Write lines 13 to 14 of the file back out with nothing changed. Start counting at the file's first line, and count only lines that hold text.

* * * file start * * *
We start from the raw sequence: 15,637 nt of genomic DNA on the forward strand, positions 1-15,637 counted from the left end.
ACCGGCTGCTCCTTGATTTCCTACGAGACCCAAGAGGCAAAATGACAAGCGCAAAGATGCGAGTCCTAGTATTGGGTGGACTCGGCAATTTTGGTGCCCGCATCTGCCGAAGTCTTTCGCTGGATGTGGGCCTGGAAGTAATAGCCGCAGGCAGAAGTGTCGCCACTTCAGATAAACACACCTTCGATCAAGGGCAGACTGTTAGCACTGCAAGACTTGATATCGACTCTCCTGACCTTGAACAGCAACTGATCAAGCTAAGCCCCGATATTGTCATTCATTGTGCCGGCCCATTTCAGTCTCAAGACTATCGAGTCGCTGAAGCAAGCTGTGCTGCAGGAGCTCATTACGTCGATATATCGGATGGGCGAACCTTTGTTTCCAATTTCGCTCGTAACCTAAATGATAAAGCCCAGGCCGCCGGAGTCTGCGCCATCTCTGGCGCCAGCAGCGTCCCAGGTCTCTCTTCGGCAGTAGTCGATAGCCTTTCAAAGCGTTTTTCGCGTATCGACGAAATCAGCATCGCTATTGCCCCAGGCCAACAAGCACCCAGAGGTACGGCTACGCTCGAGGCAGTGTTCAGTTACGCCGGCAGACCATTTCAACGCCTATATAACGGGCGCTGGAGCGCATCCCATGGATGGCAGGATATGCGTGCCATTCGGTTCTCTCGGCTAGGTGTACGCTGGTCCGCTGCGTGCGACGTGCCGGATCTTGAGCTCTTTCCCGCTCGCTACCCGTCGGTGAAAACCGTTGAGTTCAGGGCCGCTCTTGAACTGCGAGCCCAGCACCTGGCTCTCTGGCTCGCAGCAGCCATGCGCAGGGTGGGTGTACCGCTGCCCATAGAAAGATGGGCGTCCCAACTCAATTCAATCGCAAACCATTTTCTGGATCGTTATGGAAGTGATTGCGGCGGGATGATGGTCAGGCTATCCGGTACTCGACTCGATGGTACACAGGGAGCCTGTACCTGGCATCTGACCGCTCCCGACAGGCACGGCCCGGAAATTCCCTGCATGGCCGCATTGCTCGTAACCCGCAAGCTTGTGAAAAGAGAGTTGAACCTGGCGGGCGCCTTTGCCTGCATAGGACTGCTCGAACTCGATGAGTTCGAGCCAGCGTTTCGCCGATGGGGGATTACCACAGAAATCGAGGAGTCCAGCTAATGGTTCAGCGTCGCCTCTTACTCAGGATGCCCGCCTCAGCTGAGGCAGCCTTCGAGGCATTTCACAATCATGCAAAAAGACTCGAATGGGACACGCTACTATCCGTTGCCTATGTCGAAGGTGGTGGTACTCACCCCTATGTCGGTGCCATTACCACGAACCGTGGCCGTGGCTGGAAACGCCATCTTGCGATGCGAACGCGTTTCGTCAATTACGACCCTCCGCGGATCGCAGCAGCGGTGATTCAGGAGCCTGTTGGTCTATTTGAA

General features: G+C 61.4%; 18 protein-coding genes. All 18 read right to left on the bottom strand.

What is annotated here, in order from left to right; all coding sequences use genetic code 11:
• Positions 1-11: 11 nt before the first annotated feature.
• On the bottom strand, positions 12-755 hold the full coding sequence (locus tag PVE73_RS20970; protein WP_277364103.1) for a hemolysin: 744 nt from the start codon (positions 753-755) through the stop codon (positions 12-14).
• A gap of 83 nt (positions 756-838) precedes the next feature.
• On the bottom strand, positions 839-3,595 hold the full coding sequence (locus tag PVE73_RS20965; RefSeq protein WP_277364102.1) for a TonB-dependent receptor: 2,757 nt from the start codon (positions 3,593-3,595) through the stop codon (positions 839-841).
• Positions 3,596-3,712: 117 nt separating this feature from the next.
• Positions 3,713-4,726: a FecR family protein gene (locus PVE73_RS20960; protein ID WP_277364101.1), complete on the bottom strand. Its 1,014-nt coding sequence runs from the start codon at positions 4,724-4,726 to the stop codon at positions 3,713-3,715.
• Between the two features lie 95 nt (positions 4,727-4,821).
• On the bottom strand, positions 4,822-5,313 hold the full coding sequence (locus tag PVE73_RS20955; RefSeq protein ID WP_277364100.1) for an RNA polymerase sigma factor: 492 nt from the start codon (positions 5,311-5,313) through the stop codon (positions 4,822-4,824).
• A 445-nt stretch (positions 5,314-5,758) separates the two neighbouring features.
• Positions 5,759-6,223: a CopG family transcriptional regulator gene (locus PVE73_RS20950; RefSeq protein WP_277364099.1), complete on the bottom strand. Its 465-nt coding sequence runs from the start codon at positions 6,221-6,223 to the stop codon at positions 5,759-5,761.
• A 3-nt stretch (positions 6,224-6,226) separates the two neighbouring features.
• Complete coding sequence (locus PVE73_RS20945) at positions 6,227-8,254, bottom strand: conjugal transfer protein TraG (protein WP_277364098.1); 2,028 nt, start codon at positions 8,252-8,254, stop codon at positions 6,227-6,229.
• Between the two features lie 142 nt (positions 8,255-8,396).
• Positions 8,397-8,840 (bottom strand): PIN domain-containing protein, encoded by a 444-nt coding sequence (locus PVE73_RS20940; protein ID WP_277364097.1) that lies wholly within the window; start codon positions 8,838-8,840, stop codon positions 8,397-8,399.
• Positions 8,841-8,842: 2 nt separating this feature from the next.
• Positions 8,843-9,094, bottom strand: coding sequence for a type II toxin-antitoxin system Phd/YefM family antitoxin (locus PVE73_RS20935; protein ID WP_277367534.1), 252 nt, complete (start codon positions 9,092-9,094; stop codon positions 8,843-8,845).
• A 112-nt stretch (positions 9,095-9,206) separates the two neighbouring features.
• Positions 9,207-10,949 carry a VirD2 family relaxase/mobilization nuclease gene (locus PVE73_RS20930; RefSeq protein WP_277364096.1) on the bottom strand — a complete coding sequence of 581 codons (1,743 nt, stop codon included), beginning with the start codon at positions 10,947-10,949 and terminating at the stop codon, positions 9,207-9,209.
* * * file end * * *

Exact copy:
• A 445-nt stretch (positions 5,314-5,758) separates the two neighbouring features.
• Positions 5,759-6,223: a CopG family transcriptional regulator gene (locus PVE73_RS20950; RefSeq protein WP_277364099.1), complete on the bottom strand. Its 465-nt coding sequence runs from the start codon at positions 6,221-6,223 to the stop codon at positions 5,759-5,761.